James was artist in residence at the Lombard Method in Birmingham shortly after graduating from The Ruskin School of Art and this is where his interest in artist-led spaces first stemmed from. During this time his interest with the idea of the craftsman and perfection for perfection’s sake turned away from ideas of physical craftsmanship and turned instead to that of social craftsmanship.

The prospects an artist led space can offer within a community became a way of developing the concept of social craftsmanship into real terms and consequently became a central focus to his work.

Living and working in the saturated environment of London, it is the peripheral locations that offer the greatest draw for James, where artist-led opportunities can potentially offer a more valuable contribution. In 2014 James received funding through the Sky Academy Program allowing him the opportunity to work collaboratively with such spaces and engage with the social and physical geography of an area to create public focused outcomes.

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James Lomax, install shots from Appendage at The Depot, London, 2015

Agnieszka Polska born in 1985 in Lublin, Poland; lives and works in Berlin and Amsterdam; studied at the Academy of Fine Arts in Cracow and the Universitaet der Kunste Berlin. Her solo shows include: Nottingham Contemporary, Nottingham, Great Britain (2014), Pseudoword Hazards, Salzburger Kunstverein, Salzburg, Austria (2013); How the Work is Done, PinchukArtCentre, Kiev, Ukraine (2012);Decades, Kunstmuseum Dieselkraftwerk Cottbus , Cottbus, Germany (2010); her group shows include: You Imagine What You Desire, 19. Bienale of Sydney, Australia (2014); Mom, Am I Barbarian?, 13. Istanbul Bienali, Turkey (2013); The Black Moon, Palais de Tokyo, Paris, France (2013); Future Generation Art Prize, Pinchuk Art Centre, Kijev, Ukraine (2012); SOUNDWORKS, ICA, London, Great Britain (2012); Based in Berlin, KunstWerke Center for Contemporary Art, Berlin, Germany (2011); Early Years, KunstWerke Center for Contemporary Art, Berlin, Germany (2010). Currently Polska is the resident of Rijksakademie van beeldende kunsten, Amsterdam.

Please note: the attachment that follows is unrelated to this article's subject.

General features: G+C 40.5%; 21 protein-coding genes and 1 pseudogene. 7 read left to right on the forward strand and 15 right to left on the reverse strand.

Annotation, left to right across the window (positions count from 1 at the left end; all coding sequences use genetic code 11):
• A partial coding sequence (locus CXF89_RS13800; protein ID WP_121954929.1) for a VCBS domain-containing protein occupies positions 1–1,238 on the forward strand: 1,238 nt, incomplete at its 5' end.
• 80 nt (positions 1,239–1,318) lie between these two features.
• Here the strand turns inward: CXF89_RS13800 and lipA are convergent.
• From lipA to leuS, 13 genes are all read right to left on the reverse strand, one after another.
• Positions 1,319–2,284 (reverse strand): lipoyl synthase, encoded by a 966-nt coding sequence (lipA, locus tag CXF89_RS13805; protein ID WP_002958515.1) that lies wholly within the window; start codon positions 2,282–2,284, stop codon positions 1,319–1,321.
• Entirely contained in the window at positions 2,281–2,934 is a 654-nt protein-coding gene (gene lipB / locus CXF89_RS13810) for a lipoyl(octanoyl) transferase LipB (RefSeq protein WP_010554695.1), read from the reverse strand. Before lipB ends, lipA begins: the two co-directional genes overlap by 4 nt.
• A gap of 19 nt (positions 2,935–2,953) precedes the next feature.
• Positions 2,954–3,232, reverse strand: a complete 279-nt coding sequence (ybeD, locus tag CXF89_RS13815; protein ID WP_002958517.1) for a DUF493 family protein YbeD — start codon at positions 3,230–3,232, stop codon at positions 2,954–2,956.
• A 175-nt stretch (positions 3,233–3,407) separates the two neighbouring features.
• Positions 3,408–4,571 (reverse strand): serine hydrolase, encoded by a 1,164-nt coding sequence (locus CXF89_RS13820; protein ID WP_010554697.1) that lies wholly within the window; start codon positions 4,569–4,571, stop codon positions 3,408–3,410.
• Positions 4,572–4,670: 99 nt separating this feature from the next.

Agnieszka Polska, How the work is done (film still), 2011


Joseph Shaw
 is an artist based in Newcastle upon Tyne. His immersive installations tackle the forced obsolescence of technology post-2000, bring to light issues of trustworthiness and distrust of objects and individuals, and question notions of causation and effect (or actions and their reactions) with a permeating dark humour. Shaw’s work has been shown in exhibitions both in the UK and internationally and he is one of the founding members of the Roundabout collective based in Munich, Germany. Shaw graduated from Newcastle University in 2015 and has since become a member of NewBridge Studios.

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Joseph Shaw, The Argos Catalogue, 2015 

Do we need to grow up? was kindly supported by Arts Council England. 

Main image: Timothy Ivison & Julia Tcharfas, Metropotamia, 2011 (Hilary Crisp Gallery)

The Newbridge Project